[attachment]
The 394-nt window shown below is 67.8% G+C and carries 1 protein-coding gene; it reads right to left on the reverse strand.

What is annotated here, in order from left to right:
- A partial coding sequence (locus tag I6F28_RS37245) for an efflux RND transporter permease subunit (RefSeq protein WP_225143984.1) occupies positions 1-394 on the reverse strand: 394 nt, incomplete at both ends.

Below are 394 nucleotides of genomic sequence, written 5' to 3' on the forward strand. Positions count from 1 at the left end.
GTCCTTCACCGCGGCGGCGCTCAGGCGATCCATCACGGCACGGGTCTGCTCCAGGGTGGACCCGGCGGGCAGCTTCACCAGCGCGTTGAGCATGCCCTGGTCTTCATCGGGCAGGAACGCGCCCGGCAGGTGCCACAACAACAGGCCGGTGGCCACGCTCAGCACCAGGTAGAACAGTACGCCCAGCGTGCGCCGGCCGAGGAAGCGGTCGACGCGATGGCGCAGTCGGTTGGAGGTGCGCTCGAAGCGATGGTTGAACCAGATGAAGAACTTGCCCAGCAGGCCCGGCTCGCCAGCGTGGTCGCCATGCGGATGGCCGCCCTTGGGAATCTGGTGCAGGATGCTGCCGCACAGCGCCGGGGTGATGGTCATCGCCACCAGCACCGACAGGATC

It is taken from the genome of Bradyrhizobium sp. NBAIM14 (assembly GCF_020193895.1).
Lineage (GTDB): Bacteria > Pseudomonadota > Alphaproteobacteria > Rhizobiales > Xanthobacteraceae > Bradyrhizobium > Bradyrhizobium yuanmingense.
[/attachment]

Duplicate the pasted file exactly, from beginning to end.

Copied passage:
The 394-nt window shown below is 67.8% G+C and carries 1 protein-coding gene; it reads right to left on the reverse strand.

What is annotated here, in order from left to right:
- A partial coding sequence (locus tag I6F28_RS37245) for an efflux RND transporter permease subunit (RefSeq protein WP_225143984.1) occupies positions 1-394 on the reverse strand: 394 nt, incomplete at both ends.

Below are 394 nucleotides of genomic sequence, written 5' to 3' on the forward strand. Positions count from 1 at the left end.
GTCCTTCACCGCGGCGGCGCTCAGGCGATCCATCACGGCACGGGTCTGCTCCAGGGTGGACCCGGCGGGCAGCTTCACCAGCGCGTTGAGCATGCCCTGGTCTTCATCGGGCAGGAACGCGCCCGGCAGGTGCCACAACAACAGGCCGGTGGCCACGCTCAGCACCAGGTAGAACAGTACGCCCAGCGTGCGCCGGCCGAGGAAGCGGTCGACGCGATGGCGCAGTCGGTTGGAGGTGCGCTCGAAGCGATGGTTGAACCAGATGAAGAACTTGCCCAGCAGGCCCGGCTCGCCAGCGTGGTCGCCATGCGGATGGCCGCCCTTGGGAATCTGGTGCAGGATGCTGCCGCACAGCGCCGGGGTGATGGTCATCGCCACCAGCACCGACAGGATC

It is taken from the genome of Bradyrhizobium sp. NBAIM14 (assembly GCF_020193895.1).
Lineage (GTDB): Bacteria > Pseudomonadota > Alphaproteobacteria > Rhizobiales > Xanthobacteraceae > Bradyrhizobium > Bradyrhizobium yuanmingense.